What Are the Blackhawks' Plans for Connolly, Stillman, and Borgström?

Social Navigation


What Are the Blackhawks’ Plans for Connolly, Stillman, and Borgström?

Chicago Blackhawks

I don’t know if he’s got only four phones unlocked in GM Mode or what, but Chicago Blackhawks President of Hockey Operations and General Manager Stan Bowman sure loves making deals with four teams: Carolina, Arizona, Columbus, and Florida.

On Thursday morning, just a few days after trading Brad Morrison to the Panthers for Vinnie Hinostroza, Bowman and the Blackhawks made another move with Florida, swapping five players and a 2021 draft pick.

In the deal, the Blackhawks sent Lucas Wallmark and Lucas Carlsson to the Panthers and received Brett Connolly, Riley Stillman, Henrik Borgström, and Florida’s 2021 seventh-round draft pick. The upside to the deal for Florida was to get rid of Connolly’s contract and create cap space ahead of the April 12th trade deadline. The upside for the Blackhawks is that they acquired a handful of maybes and lost essentially nothing as Wallmark and Carlsson had no futures with the organization.

The focal point in the deal for Chicago is former 2016 first-round pick by the Panthers, Henrik Borgström. Connolly and Stillman may both find their way into the Blackhawks’ lineup before the season is over, although it’s likely just Connolly will.

A former 20-goal scorer with the Washington Capitals, Connolly has two years left on his contract after this season, coming with a $3.5M AAV Cap hit. The hope is that the 28-year-old winger can rediscover his former form and find a home in Chicago’s middle-six of the lineup.

As for Stillman’s fit with the Blackhawks, he’s a different style of defenseman than they have in their farm system. Mostly filled with mid-size puck-movers, Chicago’s defensive group adds a more physical defender in Stillman. He has 43 games of NHL experience with the Panthers, 34 of those games coming last season. He was averaging 19:07 minutes per game last year with the Panthers, ranked sixth on the team in blocked shots, and ninth in hits, even with only playing in half of the games. Stillman is on an expiring deal at the end of this season and will be a restricted free agent this summer.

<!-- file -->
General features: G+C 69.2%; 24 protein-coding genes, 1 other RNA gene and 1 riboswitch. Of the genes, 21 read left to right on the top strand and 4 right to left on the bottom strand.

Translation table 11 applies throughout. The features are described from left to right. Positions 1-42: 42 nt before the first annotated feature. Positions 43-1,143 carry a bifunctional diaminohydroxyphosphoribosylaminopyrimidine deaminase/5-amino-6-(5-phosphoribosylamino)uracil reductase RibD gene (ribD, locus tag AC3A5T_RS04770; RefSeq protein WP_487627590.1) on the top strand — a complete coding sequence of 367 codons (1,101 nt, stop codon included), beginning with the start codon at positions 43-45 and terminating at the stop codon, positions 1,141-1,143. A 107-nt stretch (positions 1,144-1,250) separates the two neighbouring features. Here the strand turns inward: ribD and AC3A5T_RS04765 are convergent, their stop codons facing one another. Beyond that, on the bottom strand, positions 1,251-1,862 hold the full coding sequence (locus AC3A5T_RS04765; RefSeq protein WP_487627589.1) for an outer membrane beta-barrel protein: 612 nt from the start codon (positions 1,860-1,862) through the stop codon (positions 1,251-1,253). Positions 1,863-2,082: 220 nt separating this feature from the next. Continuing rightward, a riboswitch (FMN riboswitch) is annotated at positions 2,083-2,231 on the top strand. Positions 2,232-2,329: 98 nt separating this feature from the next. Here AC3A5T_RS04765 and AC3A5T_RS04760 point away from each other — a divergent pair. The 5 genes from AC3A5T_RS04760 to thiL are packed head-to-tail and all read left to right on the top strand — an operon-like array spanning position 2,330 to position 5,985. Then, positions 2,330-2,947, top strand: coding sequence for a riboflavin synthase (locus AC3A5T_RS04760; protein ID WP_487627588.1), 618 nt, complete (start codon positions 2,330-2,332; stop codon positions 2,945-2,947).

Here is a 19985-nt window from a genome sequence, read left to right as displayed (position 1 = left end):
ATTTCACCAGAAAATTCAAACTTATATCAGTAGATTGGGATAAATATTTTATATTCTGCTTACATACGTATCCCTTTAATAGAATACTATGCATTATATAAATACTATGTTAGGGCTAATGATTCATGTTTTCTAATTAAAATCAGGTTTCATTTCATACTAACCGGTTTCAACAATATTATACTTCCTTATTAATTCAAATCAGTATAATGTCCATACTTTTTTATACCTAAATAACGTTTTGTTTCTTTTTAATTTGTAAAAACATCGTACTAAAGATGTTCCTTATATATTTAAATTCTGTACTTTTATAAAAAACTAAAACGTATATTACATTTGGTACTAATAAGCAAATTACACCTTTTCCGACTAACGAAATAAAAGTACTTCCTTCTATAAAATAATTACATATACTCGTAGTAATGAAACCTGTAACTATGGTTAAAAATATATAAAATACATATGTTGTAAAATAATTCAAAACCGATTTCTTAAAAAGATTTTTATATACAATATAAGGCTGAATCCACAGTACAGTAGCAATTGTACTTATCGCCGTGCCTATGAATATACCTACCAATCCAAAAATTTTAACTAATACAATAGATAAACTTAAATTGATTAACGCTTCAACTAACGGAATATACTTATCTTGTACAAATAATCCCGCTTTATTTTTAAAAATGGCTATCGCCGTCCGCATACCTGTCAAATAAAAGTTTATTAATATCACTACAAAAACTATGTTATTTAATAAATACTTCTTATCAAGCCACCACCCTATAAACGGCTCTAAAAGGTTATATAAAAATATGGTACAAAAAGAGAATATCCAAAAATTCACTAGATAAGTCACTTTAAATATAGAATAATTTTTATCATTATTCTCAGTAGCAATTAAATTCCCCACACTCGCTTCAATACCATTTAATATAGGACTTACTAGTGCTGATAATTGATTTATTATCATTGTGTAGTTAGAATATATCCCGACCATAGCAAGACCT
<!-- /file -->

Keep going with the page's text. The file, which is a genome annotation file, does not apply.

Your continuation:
But, Borgström is the wild card in the transaction and could potentially be a steal for Bowman.

The former 23rd overall pick in 2016, Borgström is the latest player in a rich tradition of former top picks joining the Blackhawks for a second chance. There’s no secret to Bowman’s infatuation with getting other team’s former first-round picks, wether it’s Dylan Strome, Alex Nylander, Slater Koekkoek, Nikita Zadorov, Olli Määttä, Brendan Perlini, or  John Quenneville. The Chicago front office loves themselves a reclamation project.

Sometimes it works out (I would call Strome a success as a whole), but most times it does not. Could Borgström be different? Maybe.

One thing that I trust when it comes to Bowman and the Blackhawks front office is the European scouting department. These are the people who brought you Artemi Panarin, Dominik Kubalík, Pius Suter, and Michal Kempny to name a few. Borgström is currently playing in Finland with HIFK of Liiga and it’s important to note that Chicago acquired his rights. He’s not on a current deal with the Panthers and would need to be signed once his season in Finland is over. He has 19 points in 27 games with HIFK this season.

I would assume Chicago has had eyes on him overseas to feel strongly enough about his game to add to what he showed in his time playing in North America at the University of Denver and with the Panthers organization. Bowman expects to have the 23-year-old in Chicago next season.

At 6’3″, 200 pounds, Borgström provides a combination of size and skill that the Blackhawks do not have in their farm system at the center position. The hope for him is that he can turn into a middle-six centerman for Chicago, anything beyond that is gravy. We’ve seen his skillset shine before in college at Denver, 95 points in 77 games played along with a National Championship in 2017 and being a Hobey Baker Finalist in 2018.

Hopefully for the Blackhawks and for Borgström, the change in scenery and the opportunity ahead of him with a thin group of centers in the Blackhawks organization is enough to elevate him to a reliable NHL-regular. For a Chicago squad that need young talent to develop into the next “core” for success, Borgström has the potential to be a building block for that development.



Author: Mario Tirabassi

Mario Tirabassi is a writer for Bleacher Nation. You can follow him on Twitter @Mario_Tirabassi.